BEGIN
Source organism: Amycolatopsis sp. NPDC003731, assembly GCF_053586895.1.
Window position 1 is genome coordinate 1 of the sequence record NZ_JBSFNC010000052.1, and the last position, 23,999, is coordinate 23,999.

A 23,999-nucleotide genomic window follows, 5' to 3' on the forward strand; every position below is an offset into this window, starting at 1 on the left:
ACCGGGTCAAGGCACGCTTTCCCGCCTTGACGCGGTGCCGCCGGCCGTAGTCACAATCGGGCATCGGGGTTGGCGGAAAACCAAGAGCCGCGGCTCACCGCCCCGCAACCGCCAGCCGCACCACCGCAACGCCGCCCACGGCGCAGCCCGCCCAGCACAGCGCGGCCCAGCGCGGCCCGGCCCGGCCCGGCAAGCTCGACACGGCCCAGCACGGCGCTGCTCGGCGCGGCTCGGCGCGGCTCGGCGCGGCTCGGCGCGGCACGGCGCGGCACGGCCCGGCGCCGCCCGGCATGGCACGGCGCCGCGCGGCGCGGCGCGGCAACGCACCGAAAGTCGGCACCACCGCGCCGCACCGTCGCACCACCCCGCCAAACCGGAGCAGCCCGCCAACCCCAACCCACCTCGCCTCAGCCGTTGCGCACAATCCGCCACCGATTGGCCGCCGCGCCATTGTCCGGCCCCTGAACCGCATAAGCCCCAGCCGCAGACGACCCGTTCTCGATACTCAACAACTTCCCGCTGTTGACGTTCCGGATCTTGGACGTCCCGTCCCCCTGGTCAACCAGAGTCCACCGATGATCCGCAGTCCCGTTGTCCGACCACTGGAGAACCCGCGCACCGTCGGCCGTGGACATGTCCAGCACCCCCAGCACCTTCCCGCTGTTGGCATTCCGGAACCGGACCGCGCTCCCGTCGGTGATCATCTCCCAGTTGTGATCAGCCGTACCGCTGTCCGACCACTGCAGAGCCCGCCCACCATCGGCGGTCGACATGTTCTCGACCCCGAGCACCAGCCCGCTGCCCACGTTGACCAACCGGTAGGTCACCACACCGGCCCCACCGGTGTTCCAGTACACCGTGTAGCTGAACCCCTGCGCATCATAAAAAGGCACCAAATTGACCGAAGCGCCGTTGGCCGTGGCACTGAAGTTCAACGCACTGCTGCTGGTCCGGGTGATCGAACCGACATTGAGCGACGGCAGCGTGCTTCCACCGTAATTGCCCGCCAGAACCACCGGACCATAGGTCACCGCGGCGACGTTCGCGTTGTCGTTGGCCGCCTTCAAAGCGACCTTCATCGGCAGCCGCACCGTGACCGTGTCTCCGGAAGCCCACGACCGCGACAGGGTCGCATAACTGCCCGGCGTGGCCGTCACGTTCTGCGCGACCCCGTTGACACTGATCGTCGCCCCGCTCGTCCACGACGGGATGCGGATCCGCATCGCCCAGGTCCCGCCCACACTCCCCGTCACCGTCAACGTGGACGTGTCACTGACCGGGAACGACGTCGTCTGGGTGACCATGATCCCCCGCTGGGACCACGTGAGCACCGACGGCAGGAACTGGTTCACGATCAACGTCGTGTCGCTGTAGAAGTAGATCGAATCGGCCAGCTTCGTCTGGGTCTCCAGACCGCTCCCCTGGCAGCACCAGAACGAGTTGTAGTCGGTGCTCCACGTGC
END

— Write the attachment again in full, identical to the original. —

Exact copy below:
Source organism: Amycolatopsis sp. NPDC003731, assembly GCF_053586895.1.
Window position 1 is genome coordinate 1 of the sequence record NZ_JBSFNC010000052.1, and the last position, 23,999, is coordinate 23,999.

A 23,999-nucleotide genomic window follows, 5' to 3' on the forward strand; every position below is an offset into this window, starting at 1 on the left:
ACCGGGTCAAGGCACGCTTTCCCGCCTTGACGCGGTGCCGCCGGCCGTAGTCACAATCGGGCATCGGGGTTGGCGGAAAACCAAGAGCCGCGGCTCACCGCCCCGCAACCGCCAGCCGCACCACCGCAACGCCGCCCACGGCGCAGCCCGCCCAGCACAGCGCGGCCCAGCGCGGCCCGGCCCGGCCCGGCAAGCTCGACACGGCCCAGCACGGCGCTGCTCGGCGCGGCTCGGCGCGGCTCGGCGCGGCTCGGCGCGGCACGGCGCGGCACGGCCCGGCGCCGCCCGGCATGGCACGGCGCCGCGCGGCGCGGCGCGGCAACGCACCGAAAGTCGGCACCACCGCGCCGCACCGTCGCACCACCCCGCCAAACCGGAGCAGCCCGCCAACCCCAACCCACCTCGCCTCAGCCGTTGCGCACAATCCGCCACCGATTGGCCGCCGCGCCATTGTCCGGCCCCTGAACCGCATAAGCCCCAGCCGCAGACGACCCGTTCTCGATACTCAACAACTTCCCGCTGTTGACGTTCCGGATCTTGGACGTCCCGTCCCCCTGGTCAACCAGAGTCCACCGATGATCCGCAGTCCCGTTGTCCGACCACTGGAGAACCCGCGCACCGTCGGCCGTGGACATGTCCAGCACCCCCAGCACCTTCCCGCTGTTGGCATTCCGGAACCGGACCGCGCTCCCGTCGGTGATCATCTCCCAGTTGTGATCAGCCGTACCGCTGTCCGACCACTGCAGAGCCCGCCCACCATCGGCGGTCGACATGTTCTCGACCCCGAGCACCAGCCCGCTGCCCACGTTGACCAACCGGTAGGTCACCACACCGGCCCCACCGGTGTTCCAGTACACCGTGTAGCTGAACCCCTGCGCATCATAAAAAGGCACCAAATTGACCGAAGCGCCGTTGGCCGTGGCACTGAAGTTCAACGCACTGCTGCTGGTCCGGGTGATCGAACCGACATTGAGCGACGGCAGCGTGCTTCCACCGTAATTGCCCGCCAGAACCACCGGACCATAGGTCACCGCGGCGACGTTCGCGTTGTCGTTGGCCGCCTTCAAAGCGACCTTCATCGGCAGCCGCACCGTGACCGTGTCTCCGGAAGCCCACGACCGCGACAGGGTCGCATAACTGCCCGGCGTGGCCGTCACGTTCTGCGCGACCCCGTTGACACTGATCGTCGCCCCGCTCGTCCACGACGGGATGCGGATCCGCATCGCCCAGGTCCCGCCCACACTCCCCGTCACCGTCAACGTGGACGTGTCACTGACCGGGAACGACGTCGTCTGGGTGACCATGATCCCCCGCTGGGACCACGTGAGCACCGACGGCAGGAACTGGTTCACGATCAACGTCGTGTCGCTGTAGAAGTAGATCGAATCGGCCAGCTTCGTCTGGGTCTCCAGACCGCTCCCCTGGCAGCACCAGAACGAGTTGTAGTCGGTGCTCCACGTGC